Editor's Note [Volume 20 No. 6 (2020)]

Rural Outreach Africa during COVID-19: Reaching those who fall through the CRACKS

Here we go again. Just when we thought we could reopen the economy and even send children back to school, we see a resurgence in COVID-19 numbers. There are still too many challenges. Economies are on their knees, and yet grim as it looks, one sees opportunities. If these lockdowns resume, fragile economies will sink to levels never seen before in recent times and probably most difficult to recover from.

According to Euromonitor International (www.euromonitor.com) food nationalism grew during the pandemic, local sourcing gained prominence, as food went back to basics. Natural and traditional wisdom, environmental and sustainability concerns, and growth of home country fresh food are all evident.

As an organization, we have for the past three decades focused on smallholder farmers, working with them, engaging them, to transfer technologies and share information that can help them improve their farming practices. Ultimately the most viable resource smallholder farmers have that supports family livelihoods is their soil. From their soil on small plots, they source both food and income. All this time we have managed to touch the lives of nearly 0.5 million directly. Through field days and direct contact with farmers, through farmer field schools, and different media such as local radio and social media, we continue to engage with farmers even in the wake of limited resources. When COVID-19 took root, it became clear that all the work we have done over the years, using agriculture to get farmers out of poverty and hunger, restore their dignity, would go to naught and gains wiped out especially if we did not pay special attention to issues of food security and nutrition. Women were initially our focus, and to-date, women’s role in nurturing families, feeding children to ensure proper growth, and good health remains central. As a result, we have reached out to relevant government agencies and other stakeholders to offer our expertise specifically on nutrition and diet diversification. At the same time, we have reached out to well-wishers to help us cushion those most severely affected by COVID-19. Indeed, it is those struggling to provide for their families that have been most hit by the negative impact of COVID-19. Mothers are struggling to find food to feed their families, men do not have jobs to keep them busy. Young people are lost and the environment they find themselves in leads nowhere else but to anti-social behaviour.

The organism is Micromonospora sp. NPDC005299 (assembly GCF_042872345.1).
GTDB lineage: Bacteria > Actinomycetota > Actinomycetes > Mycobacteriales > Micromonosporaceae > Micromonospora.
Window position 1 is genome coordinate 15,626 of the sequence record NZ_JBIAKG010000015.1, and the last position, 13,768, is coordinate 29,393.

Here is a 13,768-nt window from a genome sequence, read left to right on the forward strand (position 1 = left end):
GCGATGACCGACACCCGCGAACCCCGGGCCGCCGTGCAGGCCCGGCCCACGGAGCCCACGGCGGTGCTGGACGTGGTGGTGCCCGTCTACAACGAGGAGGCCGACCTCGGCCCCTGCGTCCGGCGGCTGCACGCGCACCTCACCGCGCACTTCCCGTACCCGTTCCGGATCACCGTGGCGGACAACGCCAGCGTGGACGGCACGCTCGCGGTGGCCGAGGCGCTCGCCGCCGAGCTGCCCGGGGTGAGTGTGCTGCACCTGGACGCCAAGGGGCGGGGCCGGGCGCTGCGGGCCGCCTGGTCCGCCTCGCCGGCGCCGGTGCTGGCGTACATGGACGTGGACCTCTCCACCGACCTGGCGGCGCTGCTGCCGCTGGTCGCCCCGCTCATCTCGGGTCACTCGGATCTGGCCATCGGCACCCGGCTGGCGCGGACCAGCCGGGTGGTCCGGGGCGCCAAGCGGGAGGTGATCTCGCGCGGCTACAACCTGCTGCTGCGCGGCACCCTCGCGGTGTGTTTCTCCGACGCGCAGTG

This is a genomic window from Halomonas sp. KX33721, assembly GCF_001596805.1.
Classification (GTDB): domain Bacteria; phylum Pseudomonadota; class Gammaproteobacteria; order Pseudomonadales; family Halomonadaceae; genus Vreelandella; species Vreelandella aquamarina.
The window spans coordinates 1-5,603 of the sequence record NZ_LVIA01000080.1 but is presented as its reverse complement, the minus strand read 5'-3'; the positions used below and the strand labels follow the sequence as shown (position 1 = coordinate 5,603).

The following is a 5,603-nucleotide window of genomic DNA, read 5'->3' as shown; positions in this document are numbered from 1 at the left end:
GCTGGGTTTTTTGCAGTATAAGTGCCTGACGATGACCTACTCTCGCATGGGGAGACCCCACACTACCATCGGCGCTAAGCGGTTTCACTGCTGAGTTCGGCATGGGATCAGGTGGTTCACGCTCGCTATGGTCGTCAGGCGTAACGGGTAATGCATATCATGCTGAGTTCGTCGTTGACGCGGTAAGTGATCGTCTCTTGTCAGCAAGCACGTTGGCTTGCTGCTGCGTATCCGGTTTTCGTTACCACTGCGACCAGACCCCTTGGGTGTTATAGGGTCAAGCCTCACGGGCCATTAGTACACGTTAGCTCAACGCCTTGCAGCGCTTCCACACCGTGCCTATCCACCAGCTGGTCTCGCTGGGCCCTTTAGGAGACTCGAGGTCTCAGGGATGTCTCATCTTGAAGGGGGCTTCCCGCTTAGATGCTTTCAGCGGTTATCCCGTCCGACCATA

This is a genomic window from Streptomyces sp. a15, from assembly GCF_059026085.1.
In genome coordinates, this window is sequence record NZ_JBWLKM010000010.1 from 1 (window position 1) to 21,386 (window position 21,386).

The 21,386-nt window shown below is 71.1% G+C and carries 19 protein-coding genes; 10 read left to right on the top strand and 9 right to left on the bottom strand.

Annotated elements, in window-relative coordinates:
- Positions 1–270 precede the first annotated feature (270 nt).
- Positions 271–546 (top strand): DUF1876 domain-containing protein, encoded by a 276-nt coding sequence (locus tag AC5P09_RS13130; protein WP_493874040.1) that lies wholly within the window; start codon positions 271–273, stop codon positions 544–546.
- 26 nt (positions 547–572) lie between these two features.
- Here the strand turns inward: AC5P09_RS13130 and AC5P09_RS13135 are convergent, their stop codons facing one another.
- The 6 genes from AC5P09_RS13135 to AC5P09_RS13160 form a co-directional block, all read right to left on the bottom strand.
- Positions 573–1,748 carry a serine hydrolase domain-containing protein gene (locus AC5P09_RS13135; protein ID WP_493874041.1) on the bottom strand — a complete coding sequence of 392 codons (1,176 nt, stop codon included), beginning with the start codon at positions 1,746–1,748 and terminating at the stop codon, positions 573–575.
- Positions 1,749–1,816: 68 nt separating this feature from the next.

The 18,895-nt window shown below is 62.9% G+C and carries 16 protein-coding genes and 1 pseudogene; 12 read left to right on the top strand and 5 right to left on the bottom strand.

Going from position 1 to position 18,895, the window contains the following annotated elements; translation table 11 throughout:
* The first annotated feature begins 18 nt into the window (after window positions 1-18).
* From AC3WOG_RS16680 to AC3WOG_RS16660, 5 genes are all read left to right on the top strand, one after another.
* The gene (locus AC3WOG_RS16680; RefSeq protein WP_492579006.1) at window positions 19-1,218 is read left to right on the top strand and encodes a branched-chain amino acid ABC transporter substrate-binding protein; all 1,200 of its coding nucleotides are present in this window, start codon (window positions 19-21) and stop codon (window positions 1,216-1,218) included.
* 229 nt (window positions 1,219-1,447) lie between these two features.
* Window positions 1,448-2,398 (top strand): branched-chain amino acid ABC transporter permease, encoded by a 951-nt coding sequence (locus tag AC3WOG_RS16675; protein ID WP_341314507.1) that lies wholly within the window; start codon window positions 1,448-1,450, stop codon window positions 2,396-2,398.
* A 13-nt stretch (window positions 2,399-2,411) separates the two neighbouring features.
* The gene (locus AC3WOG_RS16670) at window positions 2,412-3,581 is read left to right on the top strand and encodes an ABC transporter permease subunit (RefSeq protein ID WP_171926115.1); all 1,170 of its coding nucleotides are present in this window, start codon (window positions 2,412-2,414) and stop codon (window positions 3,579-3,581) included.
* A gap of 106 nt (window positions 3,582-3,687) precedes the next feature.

The one good thing that has come out of the current situation is a huge appreciation of local, traditional, natural foods, and from global consumer surveys, this seems to be the case all over.

Accompanying this is a real interest in food quality and dietary diversity and how these contribute to human health and immunity. There is more talk of good nutrition than I have ever had before. That is good. Nutrition is important as it is the foundation of good life long health. Good food impacts us socially, mentally, emotionally, psychologically and spiritually, in a way that nothing else does.

Our Guest Editorial for this issue is Dr Francis Onditi, Kenyan and an award-winning thinker, avid writer and researcher, addressing issues of education as many countries grapple with the challenge of re-opening schools during this pandemic. We are lucky to have him share his thoughts at this time. As children and children resume in-person learning we, now more than ever before, need to ensure we put in place hygienic conditions, provide adequate hygienic sanitation facilities, and pay more attention to what our young people eat. Then there are those we have had to reach, just to be able to reduce their stress and keep them alive. Food has been the most deficient commodity. To learn more about our work in communities please visit our website: www.ruraloutreachafrica.org

TThis issue has 17 papers (including a short communication) that have passed our rigorous peer review process.

Ruth Khasaya Oniang'o
Editor-in-Chief, AJFAND

 

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